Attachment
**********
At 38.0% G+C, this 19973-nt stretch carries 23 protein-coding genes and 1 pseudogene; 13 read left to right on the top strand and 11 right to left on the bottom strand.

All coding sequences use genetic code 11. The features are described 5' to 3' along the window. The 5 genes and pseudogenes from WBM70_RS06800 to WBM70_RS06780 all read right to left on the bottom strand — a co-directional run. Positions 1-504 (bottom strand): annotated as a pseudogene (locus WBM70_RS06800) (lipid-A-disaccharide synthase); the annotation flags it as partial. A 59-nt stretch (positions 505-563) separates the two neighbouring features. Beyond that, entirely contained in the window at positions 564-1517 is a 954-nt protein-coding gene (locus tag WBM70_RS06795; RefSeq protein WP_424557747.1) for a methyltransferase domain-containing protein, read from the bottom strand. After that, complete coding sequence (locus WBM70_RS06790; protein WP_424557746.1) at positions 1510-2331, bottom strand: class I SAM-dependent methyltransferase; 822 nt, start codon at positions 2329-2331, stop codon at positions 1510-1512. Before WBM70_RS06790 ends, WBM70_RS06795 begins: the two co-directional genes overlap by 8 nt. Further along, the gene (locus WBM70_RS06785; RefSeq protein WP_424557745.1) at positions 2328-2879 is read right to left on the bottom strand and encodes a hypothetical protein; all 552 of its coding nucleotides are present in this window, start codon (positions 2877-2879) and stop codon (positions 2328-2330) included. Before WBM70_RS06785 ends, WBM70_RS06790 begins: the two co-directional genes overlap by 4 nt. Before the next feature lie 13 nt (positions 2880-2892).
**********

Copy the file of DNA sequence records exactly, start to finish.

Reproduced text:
At 38.0% G+C, this 19973-nt stretch carries 23 protein-coding genes and 1 pseudogene; 13 read left to right on the top strand and 11 right to left on the bottom strand.

All coding sequences use genetic code 11. The features are described 5' to 3' along the window. The 5 genes and pseudogenes from WBM70_RS06800 to WBM70_RS06780 all read right to left on the bottom strand — a co-directional run. Positions 1-504 (bottom strand): annotated as a pseudogene (locus WBM70_RS06800) (lipid-A-disaccharide synthase); the annotation flags it as partial. A 59-nt stretch (positions 505-563) separates the two neighbouring features. Beyond that, entirely contained in the window at positions 564-1517 is a 954-nt protein-coding gene (locus tag WBM70_RS06795; RefSeq protein WP_424557747.1) for a methyltransferase domain-containing protein, read from the bottom strand. After that, complete coding sequence (locus WBM70_RS06790; protein WP_424557746.1) at positions 1510-2331, bottom strand: class I SAM-dependent methyltransferase; 822 nt, start codon at positions 2329-2331, stop codon at positions 1510-1512. Before WBM70_RS06790 ends, WBM70_RS06795 begins: the two co-directional genes overlap by 8 nt. Further along, the gene (locus WBM70_RS06785; RefSeq protein WP_424557745.1) at positions 2328-2879 is read right to left on the bottom strand and encodes a hypothetical protein; all 552 of its coding nucleotides are present in this window, start codon (positions 2877-2879) and stop codon (positions 2328-2330) included. Before WBM70_RS06785 ends, WBM70_RS06790 begins: the two co-directional genes overlap by 4 nt. Before the next feature lie 13 nt (positions 2880-2892).